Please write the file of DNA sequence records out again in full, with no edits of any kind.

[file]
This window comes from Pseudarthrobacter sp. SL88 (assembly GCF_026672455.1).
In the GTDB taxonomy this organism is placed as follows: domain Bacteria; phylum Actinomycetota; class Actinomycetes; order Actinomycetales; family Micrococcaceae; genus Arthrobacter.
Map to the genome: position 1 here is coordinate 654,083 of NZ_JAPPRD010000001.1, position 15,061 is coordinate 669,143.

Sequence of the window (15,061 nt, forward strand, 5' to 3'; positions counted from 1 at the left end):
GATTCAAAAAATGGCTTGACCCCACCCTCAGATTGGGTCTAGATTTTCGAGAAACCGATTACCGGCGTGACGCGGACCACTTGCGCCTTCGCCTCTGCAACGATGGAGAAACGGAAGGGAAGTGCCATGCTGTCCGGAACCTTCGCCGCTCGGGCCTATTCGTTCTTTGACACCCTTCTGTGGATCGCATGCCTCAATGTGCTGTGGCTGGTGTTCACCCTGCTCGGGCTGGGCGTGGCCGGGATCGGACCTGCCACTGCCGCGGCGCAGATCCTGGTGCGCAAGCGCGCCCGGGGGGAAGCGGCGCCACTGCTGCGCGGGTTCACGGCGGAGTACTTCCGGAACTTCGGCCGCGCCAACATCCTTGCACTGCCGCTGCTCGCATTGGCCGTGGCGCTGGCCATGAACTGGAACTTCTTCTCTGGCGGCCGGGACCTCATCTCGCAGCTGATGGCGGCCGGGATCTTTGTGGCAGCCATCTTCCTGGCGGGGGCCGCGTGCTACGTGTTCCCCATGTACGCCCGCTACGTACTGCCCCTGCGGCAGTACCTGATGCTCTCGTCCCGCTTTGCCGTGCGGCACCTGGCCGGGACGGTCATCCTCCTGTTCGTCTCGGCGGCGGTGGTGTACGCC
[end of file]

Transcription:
This window comes from Pseudarthrobacter sp. SL88 (assembly GCF_026672455.1).
In the GTDB taxonomy this organism is placed as follows: domain Bacteria; phylum Actinomycetota; class Actinomycetes; order Actinomycetales; family Micrococcaceae; genus Arthrobacter.
Map to the genome: position 1 here is coordinate 654,083 of NZ_JAPPRD010000001.1, position 15,061 is coordinate 669,143.

Sequence of the window (15,061 nt, forward strand, 5' to 3'; positions counted from 1 at the left end):
GATTCAAAAAATGGCTTGACCCCACCCTCAGATTGGGTCTAGATTTTCGAGAAACCGATTACCGGCGTGACGCGGACCACTTGCGCCTTCGCCTCTGCAACGATGGAGAAACGGAAGGGAAGTGCCATGCTGTCCGGAACCTTCGCCGCTCGGGCCTATTCGTTCTTTGACACCCTTCTGTGGATCGCATGCCTCAATGTGCTGTGGCTGGTGTTCACCCTGCTCGGGCTGGGCGTGGCCGGGATCGGACCTGCCACTGCCGCGGCGCAGATCCTGGTGCGCAAGCGCGCCCGGGGGGAAGCGGCGCCACTGCTGCGCGGGTTCACGGCGGAGTACTTCCGGAACTTCGGCCGCGCCAACATCCTTGCACTGCCGCTGCTCGCATTGGCCGTGGCGCTGGCCATGAACTGGAACTTCTTCTCTGGCGGCCGGGACCTCATCTCGCAGCTGATGGCGGCCGGGATCTTTGTGGCAGCCATCTTCCTGGCGGGGGCCGCGTGCTACGTGTTCCCCATGTACGCCCGCTACGTACTGCCCCTGCGGCAGTACCTGATGCTCTCGTCCCGCTTTGCCGTGCGGCACCTGGCCGGGACGGTCATCCTCCTGTTCGTCTCGGCGGCGGTGGTGTACGCC